Episode 109: Non-Opioid Adjuncts with Drs. Grant and Bicket part 2

In this 109th episode we pick up where we left off in episode 108 and discuss the intraoperative use of non-opioid adjuncts.

References:

Wick EC, Grant MC and Wu CL. Postoperative Multimodal Analgesia Pain Management With Nonopioid Analgesics and Techniques A Review. JAMA Surg. 2017;152(7):691-697.

Bahr MP, Williams BA. Esmolol, Antinociception, and Its Potential Opioid-Sparing Role in Routine Anesthesia Care. Regional Anesthesia and Pain Medicine. 2018:43(8):815-818.

Grant MC, Ouanes JP, Joshi BL. Perioperative Esmolol and Opioids: Is More Really Less? Regional Anesthesia and Pain Medicine. 2018:43(8):813-814.

IV Lidocaine: https://academic.oup.com/bjaed/article/16/9/292/1743710

Ketamine: https://www.ncbi.nlm.nih.gov/pubmed/29870457

Dextramethorphan: https://www.ncbi.nlm.nih.gov/pmc/articles/PMC4755866

Episode 108: Non-opioid adjuncts with Drs. Grant and Bicket Part 1

In this 108th episode I welcome Dr. Mike Grant and Dr. Mark Bicket to the show to discuss various non-opioid adjuncts such as esmolol, ketamine, dexmedetomidine, lidocaine, and magnesium, and the role they may play in multimodal anesthesia. In this episode, part 1, we discuss pre and post-op use. Intraop use will be discussed in episode 109.

References:

Wick EC, Grant MC and Wu CL. Postoperative Multimodal Analgesia Pain Management With Nonopioid Analgesics and Techniques A Review. JAMA Surg. 2017;152(7):691-697.

Bahr MP, Williams BA. Esmolol, Antinociception, and Its Potential Opioid-Sparing Role in Routine Anesthesia Care. Regional Anesthesia and Pain Medicine. 2018:43(8):815-818.

Grant MC, Ouanes JP, Joshi BL. Perioperative Esmolol and Opioids: Is More Really Less? Regional Anesthesia and Pain Medicine. 2018:43(8):813-814.

IV Lidocaine: https://academic.oup.com/bjaed/article/16/9/292/1743710

Ketamine: https://www.ncbi.nlm.nih.gov/pubmed/29870457

Dextramethorphan: https://www.ncbi.nlm.nih.gov/pmc/articles/PMC4755866/ R

Episode 103: Neuromonitoring with Drs. Ritzl and Russo

In this 103rd episode I welcome Dr. Eva Ritzl and Dr. Alyson Russo to the show to discuss intraoperative neuromonitoring.

Reference: Solt K and Froman S. Correlating the clinical actions and molecular mechanisms of general anesthetics. Curr Op in Anaes. 2007:20(4);300-306.

Episode 77: Reversal of Neuromuscular Blockade

In this episode, episode 77, I discuss reversal of neuromuscular blockade.  This is a follow up to episode 66 in which I covered neuromuscular blockade.

Outline by Brian Park: NMB Reversal Outline

References:

Miller’s Anesthesia 8th Edition. Reversal (Antagonism) of Neuromuscular Blockade. Murphy GS, de Boer HD, Eriksson LI and Miller RD. Chapter 35, 995-1027.e5.

Appiah-Ankam J, Hunter J.  Pharmacology of neuromuscular blocking drugs.  Cont Educ Anaesthesia Critical Care & Pain.  2004;4(1):2-7.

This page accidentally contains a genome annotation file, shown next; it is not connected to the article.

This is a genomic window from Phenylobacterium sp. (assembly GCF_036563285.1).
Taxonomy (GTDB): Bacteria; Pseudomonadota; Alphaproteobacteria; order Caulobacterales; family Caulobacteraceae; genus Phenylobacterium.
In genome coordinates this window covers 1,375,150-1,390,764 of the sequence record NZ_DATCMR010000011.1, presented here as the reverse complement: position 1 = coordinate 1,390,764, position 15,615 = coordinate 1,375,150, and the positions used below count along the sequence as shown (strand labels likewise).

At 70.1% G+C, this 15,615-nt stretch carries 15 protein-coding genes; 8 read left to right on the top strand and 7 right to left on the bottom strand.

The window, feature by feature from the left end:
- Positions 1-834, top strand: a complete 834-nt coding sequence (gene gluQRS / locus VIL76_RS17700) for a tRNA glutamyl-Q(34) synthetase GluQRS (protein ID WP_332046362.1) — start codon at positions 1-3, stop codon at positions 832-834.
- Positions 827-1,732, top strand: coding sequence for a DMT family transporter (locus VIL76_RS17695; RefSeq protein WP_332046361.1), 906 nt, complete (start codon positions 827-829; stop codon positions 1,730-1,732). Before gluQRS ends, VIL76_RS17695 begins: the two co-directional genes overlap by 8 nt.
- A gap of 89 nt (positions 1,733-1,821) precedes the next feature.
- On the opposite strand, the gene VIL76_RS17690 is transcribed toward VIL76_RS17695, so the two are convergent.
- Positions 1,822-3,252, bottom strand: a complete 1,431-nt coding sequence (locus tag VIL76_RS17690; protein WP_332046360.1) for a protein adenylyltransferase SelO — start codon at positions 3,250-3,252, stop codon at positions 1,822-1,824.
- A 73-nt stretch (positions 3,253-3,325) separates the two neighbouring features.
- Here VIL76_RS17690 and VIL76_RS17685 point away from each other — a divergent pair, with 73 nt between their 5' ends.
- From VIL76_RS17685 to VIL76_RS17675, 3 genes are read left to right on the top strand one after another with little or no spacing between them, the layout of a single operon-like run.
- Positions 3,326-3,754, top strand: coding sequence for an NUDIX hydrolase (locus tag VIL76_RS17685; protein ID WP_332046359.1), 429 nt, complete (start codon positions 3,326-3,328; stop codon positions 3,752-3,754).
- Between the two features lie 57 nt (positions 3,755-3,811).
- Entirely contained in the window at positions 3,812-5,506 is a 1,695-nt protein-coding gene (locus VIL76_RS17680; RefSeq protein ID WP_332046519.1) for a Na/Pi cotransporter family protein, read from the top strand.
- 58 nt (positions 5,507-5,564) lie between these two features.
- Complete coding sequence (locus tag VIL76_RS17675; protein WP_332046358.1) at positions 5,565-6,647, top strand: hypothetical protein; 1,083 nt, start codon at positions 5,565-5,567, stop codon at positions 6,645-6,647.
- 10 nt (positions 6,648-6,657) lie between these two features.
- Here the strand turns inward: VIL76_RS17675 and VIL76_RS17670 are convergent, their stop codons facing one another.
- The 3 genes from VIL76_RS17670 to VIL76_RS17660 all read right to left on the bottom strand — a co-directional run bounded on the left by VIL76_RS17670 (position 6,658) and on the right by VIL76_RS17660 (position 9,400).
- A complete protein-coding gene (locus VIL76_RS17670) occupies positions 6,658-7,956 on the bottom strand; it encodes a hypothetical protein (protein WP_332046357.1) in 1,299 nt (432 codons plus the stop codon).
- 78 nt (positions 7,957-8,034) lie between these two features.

Hristovska AM, Duch P, Allingstrup M, Afshari A. Efficacy and safety of sugammadex versus neostigmine in reversing neuromuscular blockade in adults. Cochrane Database Syst Rev. 2017 Aug 14;8:CD012763.

Keating GM. Sugammadex: A Review of Neuromuscular Blockade Reversal. Drugs. 2016 Jul;76(10):1041-52.

McLean DJ, Diaz-Gil D, Farhan HN, Ladha KS, Kurth T, Eikermann M. Dose-dependent Association between Intermediate-acting Neuromuscular-blocking Agents and Postoperative Respiratory Complications. Anesthesiology. 2015 Jun;122(6):1201-13.

Schaller S, Fink H.  Sugammadex as a reversal agent for neuromuscular block: an evidence-based review.  Core Evidence.  2013;8:57-67.

Episode 66: Neuromuscular Blockers

In this episode, episode 66, I go through an overview of neuromuscular blockers including how they work, how to use them, and what their adverse effects are.  Happy New Year!

The dose of glycopyrrolate should be 0.01 to 0.015mg/kg, not 0.1 to 0.15.

Outline by Brian Park: Outline

References:

Miller’s Anesthesia 7th edition: Chapter 29: Pharmacology of Muscle Relaxants and Their Antagonists. Naguib M and Lien C.

Rocuronium vs succinylcholine for rapid sequence induction intubation. https://www.ncbi.nlm.nih.gov/pubmed/26512948

Neuromuscular blockade: what was, is and will be: https://www.ncbi.nlm.nih.gov/pubmed/25622380

Reversal of neuromuscular block: https://www.ncbi.nlm.nih.gov/pubmed/19468024

Episode 58: Medications For Neuraxial Anesthesia with Dave Berman and Anh Nguyen

In this episode, episode 58, I welcome our two OB Anesthesia fellows to the show, Dr. Dave Berman and Dr. Anh Nguyen.  We discuss the medications used for neuraxial anesthesia including local anesthetics, opioids, and adjuncts such as epinephrine, clonidine and more.

Dave’s email is dberma20@jhmi.edu and Anh’s is tnguy193@jhmi.edu.

References can be found here: Neuraxial references

Episode 53: Analgesia for C-section with Mike Hofkamp

In this episode, episode 53, I welcome back Dr. Mike Hofkamp to discuss analgesia for cesarean delivery.  We discuss indications for C-section, urgent and emergent sections, anesthetic techniques and associated complications, how to approach the difficult airway in a pregnant patient, and aspiration prophylaxis.

References to the articles discussed are here: References

Episode 51: Labor Analgesia with Jacqueline Galvan

In this episode, episode 51, I welcome back Dr. Jacqueline Galvan to discuss labor analgesia.  We cover opioids including remifentanil, nitrous oxide, neuraxial anesthesia and other nerve blocks.

References:

  • Hess PE, et al. An association between severe labor pain and cesarean delivery. Anesth Analg. 2000 Apr;90(4):881-6
  • Van den Bussche E. Why women prefer epidural analgesia during childbirth: the role of beliefs about epidural analgesia and pain catastrophizing. Eur J Pain. 2007 Apr;11(3):275-82.
  • Varposhti MR et al. Comparison of remifentanil: Entonox with Entonox alone in labor analgesia. Adv Biomed Res. 2013 Nov 30;2:87